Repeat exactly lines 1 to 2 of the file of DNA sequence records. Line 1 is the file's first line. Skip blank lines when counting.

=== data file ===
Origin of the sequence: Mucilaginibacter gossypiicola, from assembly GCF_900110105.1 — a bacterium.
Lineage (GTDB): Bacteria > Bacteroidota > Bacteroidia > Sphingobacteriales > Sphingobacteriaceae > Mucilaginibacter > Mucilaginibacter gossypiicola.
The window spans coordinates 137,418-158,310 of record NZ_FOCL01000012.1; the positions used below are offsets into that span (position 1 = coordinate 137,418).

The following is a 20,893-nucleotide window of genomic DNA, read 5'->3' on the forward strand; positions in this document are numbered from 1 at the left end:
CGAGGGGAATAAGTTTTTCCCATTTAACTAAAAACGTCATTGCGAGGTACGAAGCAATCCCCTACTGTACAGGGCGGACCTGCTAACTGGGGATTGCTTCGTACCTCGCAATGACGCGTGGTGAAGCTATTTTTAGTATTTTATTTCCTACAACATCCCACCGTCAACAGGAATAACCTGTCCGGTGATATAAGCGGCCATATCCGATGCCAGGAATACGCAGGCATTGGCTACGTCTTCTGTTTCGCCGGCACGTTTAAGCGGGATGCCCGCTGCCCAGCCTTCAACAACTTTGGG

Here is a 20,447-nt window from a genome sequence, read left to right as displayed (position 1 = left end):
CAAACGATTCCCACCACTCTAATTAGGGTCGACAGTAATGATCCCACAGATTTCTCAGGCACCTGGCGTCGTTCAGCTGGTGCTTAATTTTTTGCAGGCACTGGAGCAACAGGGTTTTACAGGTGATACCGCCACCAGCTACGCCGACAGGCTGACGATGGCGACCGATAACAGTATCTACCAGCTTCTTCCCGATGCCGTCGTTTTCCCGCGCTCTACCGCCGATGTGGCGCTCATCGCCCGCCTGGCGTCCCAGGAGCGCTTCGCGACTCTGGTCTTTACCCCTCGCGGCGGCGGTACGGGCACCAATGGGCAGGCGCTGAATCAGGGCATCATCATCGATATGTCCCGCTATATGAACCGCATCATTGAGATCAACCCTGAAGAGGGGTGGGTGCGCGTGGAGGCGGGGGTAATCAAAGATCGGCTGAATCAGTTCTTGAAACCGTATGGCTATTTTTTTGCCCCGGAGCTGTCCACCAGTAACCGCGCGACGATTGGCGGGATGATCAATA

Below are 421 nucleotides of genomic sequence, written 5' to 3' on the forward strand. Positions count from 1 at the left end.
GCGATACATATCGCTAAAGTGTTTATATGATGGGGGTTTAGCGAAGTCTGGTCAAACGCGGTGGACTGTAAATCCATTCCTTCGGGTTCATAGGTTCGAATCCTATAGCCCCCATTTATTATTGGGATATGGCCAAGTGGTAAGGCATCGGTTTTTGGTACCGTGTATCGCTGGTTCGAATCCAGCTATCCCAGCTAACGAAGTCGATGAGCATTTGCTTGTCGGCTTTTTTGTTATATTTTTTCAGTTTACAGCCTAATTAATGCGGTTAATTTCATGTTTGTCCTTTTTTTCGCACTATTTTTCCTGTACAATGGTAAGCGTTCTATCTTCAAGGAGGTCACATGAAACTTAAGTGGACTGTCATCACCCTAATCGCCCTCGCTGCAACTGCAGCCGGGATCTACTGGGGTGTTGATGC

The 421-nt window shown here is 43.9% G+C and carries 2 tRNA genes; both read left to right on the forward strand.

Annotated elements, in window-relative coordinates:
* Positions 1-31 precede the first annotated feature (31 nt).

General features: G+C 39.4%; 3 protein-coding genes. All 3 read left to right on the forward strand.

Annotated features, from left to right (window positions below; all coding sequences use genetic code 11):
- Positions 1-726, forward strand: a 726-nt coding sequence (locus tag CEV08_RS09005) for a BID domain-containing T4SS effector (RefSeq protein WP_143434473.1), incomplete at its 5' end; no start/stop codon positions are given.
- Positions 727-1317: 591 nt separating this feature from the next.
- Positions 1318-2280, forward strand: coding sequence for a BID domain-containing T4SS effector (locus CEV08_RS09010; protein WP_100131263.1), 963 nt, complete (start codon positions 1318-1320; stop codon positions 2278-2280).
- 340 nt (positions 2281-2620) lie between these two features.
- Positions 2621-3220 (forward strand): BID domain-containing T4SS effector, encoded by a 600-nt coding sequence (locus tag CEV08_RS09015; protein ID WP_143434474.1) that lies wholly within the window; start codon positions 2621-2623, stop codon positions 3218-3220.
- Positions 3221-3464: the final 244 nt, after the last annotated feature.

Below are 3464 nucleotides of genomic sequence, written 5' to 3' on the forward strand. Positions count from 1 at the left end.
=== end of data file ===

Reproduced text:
Origin of the sequence: Mucilaginibacter gossypiicola, from assembly GCF_900110105.1 — a bacterium.
Lineage (GTDB): Bacteria > Bacteroidota > Bacteroidia > Sphingobacteriales > Sphingobacteriaceae > Mucilaginibacter > Mucilaginibacter gossypiicola.